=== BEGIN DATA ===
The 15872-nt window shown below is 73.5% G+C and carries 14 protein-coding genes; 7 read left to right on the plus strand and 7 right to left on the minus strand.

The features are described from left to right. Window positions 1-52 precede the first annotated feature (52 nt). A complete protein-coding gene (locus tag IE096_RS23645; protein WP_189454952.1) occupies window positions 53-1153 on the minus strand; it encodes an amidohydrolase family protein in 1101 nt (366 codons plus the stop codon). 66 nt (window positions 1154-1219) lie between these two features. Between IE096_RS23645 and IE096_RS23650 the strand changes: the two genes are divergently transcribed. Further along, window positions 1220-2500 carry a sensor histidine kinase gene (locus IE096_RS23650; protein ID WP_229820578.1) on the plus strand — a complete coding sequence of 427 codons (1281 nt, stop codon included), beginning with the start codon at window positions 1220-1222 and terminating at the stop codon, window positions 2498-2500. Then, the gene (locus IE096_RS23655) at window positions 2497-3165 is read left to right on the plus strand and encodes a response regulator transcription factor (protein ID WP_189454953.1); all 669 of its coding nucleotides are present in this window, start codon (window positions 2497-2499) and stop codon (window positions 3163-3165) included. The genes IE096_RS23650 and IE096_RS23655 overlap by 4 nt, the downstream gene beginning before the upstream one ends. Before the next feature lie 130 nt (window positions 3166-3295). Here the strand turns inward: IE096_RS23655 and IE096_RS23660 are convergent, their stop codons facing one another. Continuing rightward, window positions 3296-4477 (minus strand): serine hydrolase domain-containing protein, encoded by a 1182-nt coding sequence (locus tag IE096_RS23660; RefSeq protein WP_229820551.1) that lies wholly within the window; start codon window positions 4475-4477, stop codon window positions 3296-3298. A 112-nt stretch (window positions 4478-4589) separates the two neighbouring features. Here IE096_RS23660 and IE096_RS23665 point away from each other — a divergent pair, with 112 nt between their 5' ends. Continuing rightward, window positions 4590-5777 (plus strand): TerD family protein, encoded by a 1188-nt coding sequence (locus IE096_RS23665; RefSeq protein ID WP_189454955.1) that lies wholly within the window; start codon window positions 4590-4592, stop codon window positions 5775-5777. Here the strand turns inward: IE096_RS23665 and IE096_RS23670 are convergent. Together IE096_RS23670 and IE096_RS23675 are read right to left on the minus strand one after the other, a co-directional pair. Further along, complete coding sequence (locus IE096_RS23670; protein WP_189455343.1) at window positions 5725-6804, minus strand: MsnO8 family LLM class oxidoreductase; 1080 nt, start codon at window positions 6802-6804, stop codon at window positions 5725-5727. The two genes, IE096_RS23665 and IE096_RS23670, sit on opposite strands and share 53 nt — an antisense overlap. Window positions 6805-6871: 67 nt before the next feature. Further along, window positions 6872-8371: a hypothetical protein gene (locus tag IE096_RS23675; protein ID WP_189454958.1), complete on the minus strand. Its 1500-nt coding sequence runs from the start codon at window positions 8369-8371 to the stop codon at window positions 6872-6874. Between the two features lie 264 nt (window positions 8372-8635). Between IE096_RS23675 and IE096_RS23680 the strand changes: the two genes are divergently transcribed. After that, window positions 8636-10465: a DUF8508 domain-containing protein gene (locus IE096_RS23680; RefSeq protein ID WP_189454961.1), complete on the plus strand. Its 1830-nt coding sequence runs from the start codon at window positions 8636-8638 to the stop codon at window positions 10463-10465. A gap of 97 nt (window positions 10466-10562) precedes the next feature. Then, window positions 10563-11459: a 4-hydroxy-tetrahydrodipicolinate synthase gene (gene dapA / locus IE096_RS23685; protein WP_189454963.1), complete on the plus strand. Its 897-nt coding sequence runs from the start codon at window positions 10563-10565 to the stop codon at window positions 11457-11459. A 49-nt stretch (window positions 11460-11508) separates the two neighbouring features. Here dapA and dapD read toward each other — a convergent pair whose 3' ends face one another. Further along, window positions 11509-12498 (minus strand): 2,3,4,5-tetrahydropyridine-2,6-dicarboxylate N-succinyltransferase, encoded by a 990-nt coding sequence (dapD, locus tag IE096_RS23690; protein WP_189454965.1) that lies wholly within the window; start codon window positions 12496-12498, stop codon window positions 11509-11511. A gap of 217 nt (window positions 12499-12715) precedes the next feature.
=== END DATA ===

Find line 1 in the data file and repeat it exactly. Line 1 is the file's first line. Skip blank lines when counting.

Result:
The 15872-nt window shown below is 73.5% G+C and carries 14 protein-coding genes; 7 read left to right on the plus strand and 7 right to left on the minus strand.